On 8 September 2022 Tom Scholar was removed from his position as Permanent Secretary to the Treasury by Liz Truss and Kwasi Kwarteng. It was widely reported that the sacking of Scholar was a politically driven decision intended to rail … [Read more...] about ‘Politicisation’ of the Civil Service? The House of Lords Constitution Committee Reports
This is the final instalment of four pieces on the place and function of royal commissions, you can find the previous blogs HERE. Anyone who has listened to recent evidence coming out of the Covid Inquiry will be struck by just how … [Read more...] about Royal Commissions Part Four: Once and Future Royal Commissions?
In the first of this series of blogs I pointed out the surge of interest in, and demands for, Royal Commissions on various topics, even though they have not been used as an instrument of policy formation or constitutional reform for more than two … [Read more...] about Royal Commissions Part Three: Constitutional Reform
In a previous post I started to examine the hazy world of ‘Royal Commissions’ and similar bodies. Most commentators and analysts of such bodies maintained there was not very much difference between Royal Commissions and the many similar … [Read more...] about Royal Commissions Part Two: Government by Commission
It is broadly accepted that parliamentary scrutiny of legislation is a ‘good’ thing and that, if possible, there should be more of it. It is also broadly accepted that it is often ineffective and wrongfully subverted. As a result, most commentaries … [Read more...] about The purpose of legislative scrutiny
As another Budget Day comes around, the media focus is inevitably on its contents. But, despite this frenzy, the constitutional and conventional context of the Budget remains poorly understood. This is perhaps understandable as the processes and … [Read more...] about The Budget – getting and spending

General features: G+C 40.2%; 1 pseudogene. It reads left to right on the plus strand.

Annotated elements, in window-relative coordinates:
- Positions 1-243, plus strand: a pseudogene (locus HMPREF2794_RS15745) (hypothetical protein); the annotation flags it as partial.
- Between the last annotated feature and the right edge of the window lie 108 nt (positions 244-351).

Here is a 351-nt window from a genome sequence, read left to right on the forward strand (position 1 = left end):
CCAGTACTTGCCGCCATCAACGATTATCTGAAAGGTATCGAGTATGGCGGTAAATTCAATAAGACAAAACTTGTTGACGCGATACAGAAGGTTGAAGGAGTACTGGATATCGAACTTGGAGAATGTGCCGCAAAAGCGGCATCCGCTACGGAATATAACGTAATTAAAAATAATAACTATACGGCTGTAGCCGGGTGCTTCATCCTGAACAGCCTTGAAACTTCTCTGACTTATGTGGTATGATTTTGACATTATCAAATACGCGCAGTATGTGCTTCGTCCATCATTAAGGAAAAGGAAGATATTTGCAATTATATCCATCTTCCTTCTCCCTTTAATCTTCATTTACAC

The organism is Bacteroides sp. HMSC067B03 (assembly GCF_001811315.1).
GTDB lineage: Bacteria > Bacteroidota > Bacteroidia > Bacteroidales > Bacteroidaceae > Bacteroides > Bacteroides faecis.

Little is ever said or known about the most populous group in parliament, the Members’ staff. Though we are an overwhelming majority in Parliament, not much is understood about our role in the wider political arena. The reason for this is that it’s … [Read more...] about MPs’ offices are at capacity
The decision of Sue Gray – a Senior Civil Servant – to leave the Service and accept a job offer from the Labour Party to become Sir Keir Starmer’s Chief of Staff has sparked a great deal of controversy. All sorts of allegations have been thrown … [Read more...] about Sue Gray and the Labour Party
The myth of an alternative career path for MPs – select committees rather than ministerial office – has finally been debunked by the Hansard Society. An excellent blog analysing movement between select committee chairships and ministerial office … [Read more...] about Should there be a revolving door between the front bench and the committee corridor?
Few, if any, independent observers believe that the United Kingdom has been well governed over recent years. The causes are many and complex but relatively little attention has been paid to the contribution of the senior civil service to … [Read more...] about A mounting crisis? A survey and summary of reports into the senior civil service
I apologise to Alexandra Hall Hall (and The Clash) for recycling the title of her recent paper (which is well worth reading in full) analysing the circumstances in which a permanent US or UK civil servant might be driven to offer their principled … [Read more...] about Should I stay or should I go?
The relationship between the public, private and voluntary sectors is vitally important for both economic success and social cohesion. Anything that undermines mutual co-operation and constructive dialogue, and deters well-regulated movement between … [Read more...] about Greensill: a bridge too far?